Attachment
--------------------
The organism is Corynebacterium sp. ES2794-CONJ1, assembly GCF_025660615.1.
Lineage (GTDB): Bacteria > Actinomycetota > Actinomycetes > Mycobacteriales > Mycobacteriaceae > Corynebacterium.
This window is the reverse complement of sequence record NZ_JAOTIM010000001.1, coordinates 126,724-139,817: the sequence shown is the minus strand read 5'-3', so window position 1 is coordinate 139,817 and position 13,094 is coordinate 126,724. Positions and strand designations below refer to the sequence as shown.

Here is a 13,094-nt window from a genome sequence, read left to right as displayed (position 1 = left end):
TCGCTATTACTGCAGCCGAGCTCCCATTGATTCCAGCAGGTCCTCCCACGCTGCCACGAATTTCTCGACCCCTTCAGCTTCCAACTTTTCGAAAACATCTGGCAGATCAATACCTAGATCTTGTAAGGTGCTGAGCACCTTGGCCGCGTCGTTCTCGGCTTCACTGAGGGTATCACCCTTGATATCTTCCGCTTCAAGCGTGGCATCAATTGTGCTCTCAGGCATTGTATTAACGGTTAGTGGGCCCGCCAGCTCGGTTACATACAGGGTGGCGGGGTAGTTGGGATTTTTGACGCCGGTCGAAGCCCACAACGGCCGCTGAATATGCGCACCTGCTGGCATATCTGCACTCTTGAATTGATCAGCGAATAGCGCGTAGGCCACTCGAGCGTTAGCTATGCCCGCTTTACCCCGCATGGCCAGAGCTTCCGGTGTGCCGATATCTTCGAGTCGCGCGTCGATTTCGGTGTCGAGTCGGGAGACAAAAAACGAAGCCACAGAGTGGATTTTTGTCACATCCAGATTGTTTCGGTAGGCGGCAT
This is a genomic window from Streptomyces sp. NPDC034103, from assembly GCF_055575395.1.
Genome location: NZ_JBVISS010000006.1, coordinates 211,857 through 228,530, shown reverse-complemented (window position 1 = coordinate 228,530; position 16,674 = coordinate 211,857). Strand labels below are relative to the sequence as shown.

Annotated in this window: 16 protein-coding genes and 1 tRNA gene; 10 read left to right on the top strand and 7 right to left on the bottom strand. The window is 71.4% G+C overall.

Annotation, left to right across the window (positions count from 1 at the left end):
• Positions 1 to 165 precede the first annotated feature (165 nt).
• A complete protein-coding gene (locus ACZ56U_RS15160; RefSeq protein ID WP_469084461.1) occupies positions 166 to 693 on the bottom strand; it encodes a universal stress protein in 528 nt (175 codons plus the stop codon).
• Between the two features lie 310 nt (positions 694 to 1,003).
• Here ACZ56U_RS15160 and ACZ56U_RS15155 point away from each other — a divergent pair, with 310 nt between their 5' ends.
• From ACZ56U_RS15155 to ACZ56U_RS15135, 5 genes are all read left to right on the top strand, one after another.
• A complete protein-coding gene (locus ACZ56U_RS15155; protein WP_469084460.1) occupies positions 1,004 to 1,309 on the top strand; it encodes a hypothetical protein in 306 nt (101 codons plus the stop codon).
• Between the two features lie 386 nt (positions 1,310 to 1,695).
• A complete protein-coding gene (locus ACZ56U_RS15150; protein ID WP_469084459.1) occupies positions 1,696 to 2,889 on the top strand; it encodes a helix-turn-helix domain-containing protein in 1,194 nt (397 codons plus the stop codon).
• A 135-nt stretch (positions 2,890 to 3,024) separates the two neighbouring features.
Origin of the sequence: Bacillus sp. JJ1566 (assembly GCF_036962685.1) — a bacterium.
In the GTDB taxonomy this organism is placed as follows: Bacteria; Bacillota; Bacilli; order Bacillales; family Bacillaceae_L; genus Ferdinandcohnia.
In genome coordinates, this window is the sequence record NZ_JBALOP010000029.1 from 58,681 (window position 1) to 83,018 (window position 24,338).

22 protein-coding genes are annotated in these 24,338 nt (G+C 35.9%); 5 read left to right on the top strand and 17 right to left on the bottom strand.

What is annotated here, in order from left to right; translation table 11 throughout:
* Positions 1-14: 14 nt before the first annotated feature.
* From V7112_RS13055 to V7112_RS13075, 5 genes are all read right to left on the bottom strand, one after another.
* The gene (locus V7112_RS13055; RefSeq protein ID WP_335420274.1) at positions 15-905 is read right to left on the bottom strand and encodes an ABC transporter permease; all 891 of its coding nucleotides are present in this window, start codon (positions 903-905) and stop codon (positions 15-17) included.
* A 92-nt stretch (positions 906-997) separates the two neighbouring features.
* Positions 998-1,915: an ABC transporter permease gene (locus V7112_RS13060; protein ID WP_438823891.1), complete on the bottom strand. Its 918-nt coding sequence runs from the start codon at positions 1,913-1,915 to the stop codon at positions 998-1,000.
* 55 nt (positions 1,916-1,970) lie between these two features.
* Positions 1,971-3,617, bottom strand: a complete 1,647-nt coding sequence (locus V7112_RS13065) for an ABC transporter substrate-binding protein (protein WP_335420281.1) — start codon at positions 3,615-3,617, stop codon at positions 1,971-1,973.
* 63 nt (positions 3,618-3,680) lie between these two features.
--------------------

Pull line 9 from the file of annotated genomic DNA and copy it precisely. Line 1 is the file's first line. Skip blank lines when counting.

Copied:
Annotation, left to right across the window (positions count from 1 at the left end):